Due to various family members plus entourages joining us, fishing trips tended to be short ones as and when the opportunity arose.Tuesday 11th
; I dug a few maddies and lug and along with some frozen mackerel headed for Rosscarbery to fish the first 2 hours of the flood. I was surprised at the number of people on the beach as it wasn’t a particularly sunny day, (in fact it was dull with spells of drizzle), so I headed for the far end of the beach. There was a very gentle surf coming in and I soon had two rods fishing, one close in and the other at distance. Conditions were ideal for spotting bites and it wasn’t long before a rattle on the close in rod produced a small flounder nudging 16cm on maddies. Twenty minutes later, the distance rod replied with a weever on mackerel strip, not the most desirable catch but one for the species list nonetheless. Half an hour later, the distance rod returned a better flounder at 27cm while the close in rod retaliated with another weever; this one was wrapped in a cloak of green weed but fortunately revealed its presence by a quick wriggle just as I reached for it. At this point a couple of swimmers decided they needed the full length of the beach and not content with swimming through my swim, decided to take a rest and stand up right about where my distance rig was fishing. What a dilemma, do I hope they stand on my hooks or do I hope they find one of the numerous weever fish? Which would be more painful, answers on a postcard please? A while later one last throw of the dice produced a double of small turbot and 33cm flounder to the distance rod, restaurant time was approaching so I had to pack up. The short session threw up 3 flounder, 2 weevers and a small turbot so I decided I would return at some stage.Thursday 13th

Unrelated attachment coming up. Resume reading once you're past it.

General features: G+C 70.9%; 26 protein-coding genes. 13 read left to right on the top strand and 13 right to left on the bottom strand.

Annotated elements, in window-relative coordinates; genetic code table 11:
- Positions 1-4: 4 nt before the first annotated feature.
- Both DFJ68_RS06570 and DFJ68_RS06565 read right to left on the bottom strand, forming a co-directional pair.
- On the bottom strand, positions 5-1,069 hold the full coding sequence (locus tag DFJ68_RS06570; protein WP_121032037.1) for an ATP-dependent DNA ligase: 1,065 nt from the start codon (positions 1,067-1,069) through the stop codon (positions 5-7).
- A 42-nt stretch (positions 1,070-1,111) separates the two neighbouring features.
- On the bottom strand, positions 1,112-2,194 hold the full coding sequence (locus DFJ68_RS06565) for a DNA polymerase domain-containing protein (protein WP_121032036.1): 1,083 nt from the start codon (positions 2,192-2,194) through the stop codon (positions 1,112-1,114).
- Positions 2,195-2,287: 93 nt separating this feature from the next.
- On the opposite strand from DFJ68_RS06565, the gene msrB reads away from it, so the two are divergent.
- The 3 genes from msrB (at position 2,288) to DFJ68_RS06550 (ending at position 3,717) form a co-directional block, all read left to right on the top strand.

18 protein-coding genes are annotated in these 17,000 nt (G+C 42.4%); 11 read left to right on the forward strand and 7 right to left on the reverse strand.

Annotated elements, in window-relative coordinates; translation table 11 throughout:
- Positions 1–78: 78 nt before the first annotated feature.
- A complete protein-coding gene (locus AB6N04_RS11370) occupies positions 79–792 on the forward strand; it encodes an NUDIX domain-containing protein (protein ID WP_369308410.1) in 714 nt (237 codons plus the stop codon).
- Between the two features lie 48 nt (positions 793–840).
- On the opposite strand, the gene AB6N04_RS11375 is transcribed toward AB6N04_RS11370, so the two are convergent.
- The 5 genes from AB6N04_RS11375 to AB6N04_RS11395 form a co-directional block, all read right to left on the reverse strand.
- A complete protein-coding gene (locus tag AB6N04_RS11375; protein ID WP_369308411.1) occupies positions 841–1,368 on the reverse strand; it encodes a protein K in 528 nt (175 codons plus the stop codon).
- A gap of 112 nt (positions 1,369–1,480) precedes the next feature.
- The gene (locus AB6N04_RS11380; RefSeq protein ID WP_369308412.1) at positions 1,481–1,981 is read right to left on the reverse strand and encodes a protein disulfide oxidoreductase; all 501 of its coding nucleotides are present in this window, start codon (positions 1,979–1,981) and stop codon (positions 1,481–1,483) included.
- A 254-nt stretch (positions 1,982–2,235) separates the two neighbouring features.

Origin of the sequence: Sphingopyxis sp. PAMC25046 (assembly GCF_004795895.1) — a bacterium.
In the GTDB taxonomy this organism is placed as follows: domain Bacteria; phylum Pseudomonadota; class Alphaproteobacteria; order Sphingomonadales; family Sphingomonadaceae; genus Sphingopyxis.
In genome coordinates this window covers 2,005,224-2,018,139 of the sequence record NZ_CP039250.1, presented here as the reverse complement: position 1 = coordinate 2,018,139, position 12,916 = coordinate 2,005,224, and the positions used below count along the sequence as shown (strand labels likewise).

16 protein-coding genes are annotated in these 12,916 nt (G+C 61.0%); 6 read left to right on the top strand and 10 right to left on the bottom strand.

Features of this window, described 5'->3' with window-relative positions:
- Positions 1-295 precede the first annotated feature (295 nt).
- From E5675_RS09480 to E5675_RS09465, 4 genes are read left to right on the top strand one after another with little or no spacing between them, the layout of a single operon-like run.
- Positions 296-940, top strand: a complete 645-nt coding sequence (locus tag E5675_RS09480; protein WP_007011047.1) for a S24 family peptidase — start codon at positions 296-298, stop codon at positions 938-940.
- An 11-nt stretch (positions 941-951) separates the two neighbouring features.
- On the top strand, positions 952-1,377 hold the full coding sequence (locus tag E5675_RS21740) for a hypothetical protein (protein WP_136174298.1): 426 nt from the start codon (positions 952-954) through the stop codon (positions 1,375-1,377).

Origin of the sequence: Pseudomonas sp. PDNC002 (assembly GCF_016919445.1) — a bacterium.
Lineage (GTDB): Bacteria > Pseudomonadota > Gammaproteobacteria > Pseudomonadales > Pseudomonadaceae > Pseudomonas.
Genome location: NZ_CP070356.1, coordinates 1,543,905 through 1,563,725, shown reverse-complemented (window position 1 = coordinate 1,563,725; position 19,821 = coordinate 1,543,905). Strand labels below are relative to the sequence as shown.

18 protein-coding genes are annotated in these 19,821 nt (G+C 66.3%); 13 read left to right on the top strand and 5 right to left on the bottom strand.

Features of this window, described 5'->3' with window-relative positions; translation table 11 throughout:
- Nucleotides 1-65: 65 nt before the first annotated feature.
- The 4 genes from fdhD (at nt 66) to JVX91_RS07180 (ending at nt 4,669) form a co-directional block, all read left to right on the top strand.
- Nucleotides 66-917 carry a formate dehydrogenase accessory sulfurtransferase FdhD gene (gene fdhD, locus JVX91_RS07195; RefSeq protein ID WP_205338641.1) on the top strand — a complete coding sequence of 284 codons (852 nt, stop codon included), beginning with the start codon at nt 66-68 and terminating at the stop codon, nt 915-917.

, Courtmacsherry area. Armed with a fresh white loaf, it was time to try for mullet and when I arrived just before low tide, there were a few fish cruising around. Some were happy to take the free samples of bread so I was soon set up with a weighted float to give some casting distance. Even when they are feeding freely, they can still be quite picky and refuse the one piece of bread which has concealed ironwork. When they do take the bait they can still eject it with lightning speed so it’s tricky to hook them. Eventually I hooked one and after a spirited struggle it came to the net and registered 3lb on the scales. Back it went and now for a bigger one as there were some better fish coming with the flood. I eventually hooked a second fish and after a great fight I was drawing the fish to the net; just as the head drew over the rim of the net we parted company. It hadn’t shed the hook, the hook had actually snapped at the base of the shank. These hooks were sold as “Specimen” hooks so I can only assume that the fish was well in excess of the specimen weight of 5lb! By now the fish seemed to have passed through as there was no sign of any for the next half hour so I packed up with the intention of returning again.Saturday 15th